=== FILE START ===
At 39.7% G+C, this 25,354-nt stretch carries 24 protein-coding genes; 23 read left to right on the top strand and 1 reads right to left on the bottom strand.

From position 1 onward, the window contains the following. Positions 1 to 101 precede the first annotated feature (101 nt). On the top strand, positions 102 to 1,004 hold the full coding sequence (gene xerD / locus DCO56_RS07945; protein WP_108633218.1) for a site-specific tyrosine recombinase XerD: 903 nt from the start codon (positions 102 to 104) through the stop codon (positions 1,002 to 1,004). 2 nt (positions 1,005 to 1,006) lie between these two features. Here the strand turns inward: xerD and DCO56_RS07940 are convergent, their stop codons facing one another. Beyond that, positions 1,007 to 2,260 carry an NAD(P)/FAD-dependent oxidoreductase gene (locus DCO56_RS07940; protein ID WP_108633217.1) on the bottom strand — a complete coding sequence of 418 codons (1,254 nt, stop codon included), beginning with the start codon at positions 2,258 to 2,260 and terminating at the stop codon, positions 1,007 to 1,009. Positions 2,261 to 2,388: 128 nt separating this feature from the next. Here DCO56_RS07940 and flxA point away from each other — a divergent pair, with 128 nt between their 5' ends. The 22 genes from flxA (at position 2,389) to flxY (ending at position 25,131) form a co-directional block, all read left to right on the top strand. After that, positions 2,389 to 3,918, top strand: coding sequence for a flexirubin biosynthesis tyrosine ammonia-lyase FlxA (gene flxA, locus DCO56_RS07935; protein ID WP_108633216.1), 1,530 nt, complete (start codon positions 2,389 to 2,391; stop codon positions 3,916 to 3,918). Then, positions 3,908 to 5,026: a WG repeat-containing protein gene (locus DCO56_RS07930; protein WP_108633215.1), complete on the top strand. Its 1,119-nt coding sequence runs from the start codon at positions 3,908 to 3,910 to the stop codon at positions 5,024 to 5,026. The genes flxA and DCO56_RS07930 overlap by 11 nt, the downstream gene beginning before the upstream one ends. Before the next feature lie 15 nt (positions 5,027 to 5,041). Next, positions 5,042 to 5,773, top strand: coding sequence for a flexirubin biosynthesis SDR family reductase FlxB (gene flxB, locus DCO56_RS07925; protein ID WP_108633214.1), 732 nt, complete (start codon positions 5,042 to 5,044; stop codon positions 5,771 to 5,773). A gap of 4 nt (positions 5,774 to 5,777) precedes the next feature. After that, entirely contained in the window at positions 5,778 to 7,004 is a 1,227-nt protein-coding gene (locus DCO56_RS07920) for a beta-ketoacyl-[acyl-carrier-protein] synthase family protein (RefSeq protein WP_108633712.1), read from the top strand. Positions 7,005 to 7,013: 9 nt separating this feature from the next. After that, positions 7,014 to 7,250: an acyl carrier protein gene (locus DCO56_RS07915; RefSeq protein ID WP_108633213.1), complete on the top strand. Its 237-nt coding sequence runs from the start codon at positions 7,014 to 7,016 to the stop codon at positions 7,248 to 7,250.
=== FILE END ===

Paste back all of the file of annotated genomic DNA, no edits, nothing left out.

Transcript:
At 39.7% G+C, this 25,354-nt stretch carries 24 protein-coding genes; 23 read left to right on the top strand and 1 reads right to left on the bottom strand.

From position 1 onward, the window contains the following. Positions 1 to 101 precede the first annotated feature (101 nt). On the top strand, positions 102 to 1,004 hold the full coding sequence (gene xerD / locus DCO56_RS07945; protein WP_108633218.1) for a site-specific tyrosine recombinase XerD: 903 nt from the start codon (positions 102 to 104) through the stop codon (positions 1,002 to 1,004). 2 nt (positions 1,005 to 1,006) lie between these two features. Here the strand turns inward: xerD and DCO56_RS07940 are convergent, their stop codons facing one another. Beyond that, positions 1,007 to 2,260 carry an NAD(P)/FAD-dependent oxidoreductase gene (locus DCO56_RS07940; protein ID WP_108633217.1) on the bottom strand — a complete coding sequence of 418 codons (1,254 nt, stop codon included), beginning with the start codon at positions 2,258 to 2,260 and terminating at the stop codon, positions 1,007 to 1,009. Positions 2,261 to 2,388: 128 nt separating this feature from the next. Here DCO56_RS07940 and flxA point away from each other — a divergent pair, with 128 nt between their 5' ends. The 22 genes from flxA (at position 2,389) to flxY (ending at position 25,131) form a co-directional block, all read left to right on the top strand. After that, positions 2,389 to 3,918, top strand: coding sequence for a flexirubin biosynthesis tyrosine ammonia-lyase FlxA (gene flxA, locus DCO56_RS07935; protein ID WP_108633216.1), 1,530 nt, complete (start codon positions 2,389 to 2,391; stop codon positions 3,916 to 3,918). Then, positions 3,908 to 5,026: a WG repeat-containing protein gene (locus DCO56_RS07930; protein WP_108633215.1), complete on the top strand. Its 1,119-nt coding sequence runs from the start codon at positions 3,908 to 3,910 to the stop codon at positions 5,024 to 5,026. The genes flxA and DCO56_RS07930 overlap by 11 nt, the downstream gene beginning before the upstream one ends. Before the next feature lie 15 nt (positions 5,027 to 5,041). Next, positions 5,042 to 5,773, top strand: coding sequence for a flexirubin biosynthesis SDR family reductase FlxB (gene flxB, locus DCO56_RS07925; protein ID WP_108633214.1), 732 nt, complete (start codon positions 5,042 to 5,044; stop codon positions 5,771 to 5,773). A gap of 4 nt (positions 5,774 to 5,777) precedes the next feature. After that, entirely contained in the window at positions 5,778 to 7,004 is a 1,227-nt protein-coding gene (locus DCO56_RS07920) for a beta-ketoacyl-[acyl-carrier-protein] synthase family protein (RefSeq protein WP_108633712.1), read from the top strand. Positions 7,005 to 7,013: 9 nt separating this feature from the next. After that, positions 7,014 to 7,250: an acyl carrier protein gene (locus DCO56_RS07915; RefSeq protein ID WP_108633213.1), complete on the top strand. Its 237-nt coding sequence runs from the start codon at positions 7,014 to 7,016 to the stop codon at positions 7,248 to 7,250.